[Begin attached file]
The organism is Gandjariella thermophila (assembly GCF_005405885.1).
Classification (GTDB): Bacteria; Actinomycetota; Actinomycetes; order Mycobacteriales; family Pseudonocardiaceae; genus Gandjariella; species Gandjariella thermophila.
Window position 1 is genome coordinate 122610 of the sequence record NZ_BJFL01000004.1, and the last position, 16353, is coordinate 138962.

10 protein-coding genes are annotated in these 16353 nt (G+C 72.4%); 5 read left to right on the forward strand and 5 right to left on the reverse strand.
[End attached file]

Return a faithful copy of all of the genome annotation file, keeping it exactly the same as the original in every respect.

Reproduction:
The organism is Gandjariella thermophila (assembly GCF_005405885.1).
Classification (GTDB): Bacteria; Actinomycetota; Actinomycetes; order Mycobacteriales; family Pseudonocardiaceae; genus Gandjariella; species Gandjariella thermophila.
Window position 1 is genome coordinate 122610 of the sequence record NZ_BJFL01000004.1, and the last position, 16353, is coordinate 138962.

10 protein-coding genes are annotated in these 16353 nt (G+C 72.4%); 5 read left to right on the forward strand and 5 right to left on the reverse strand.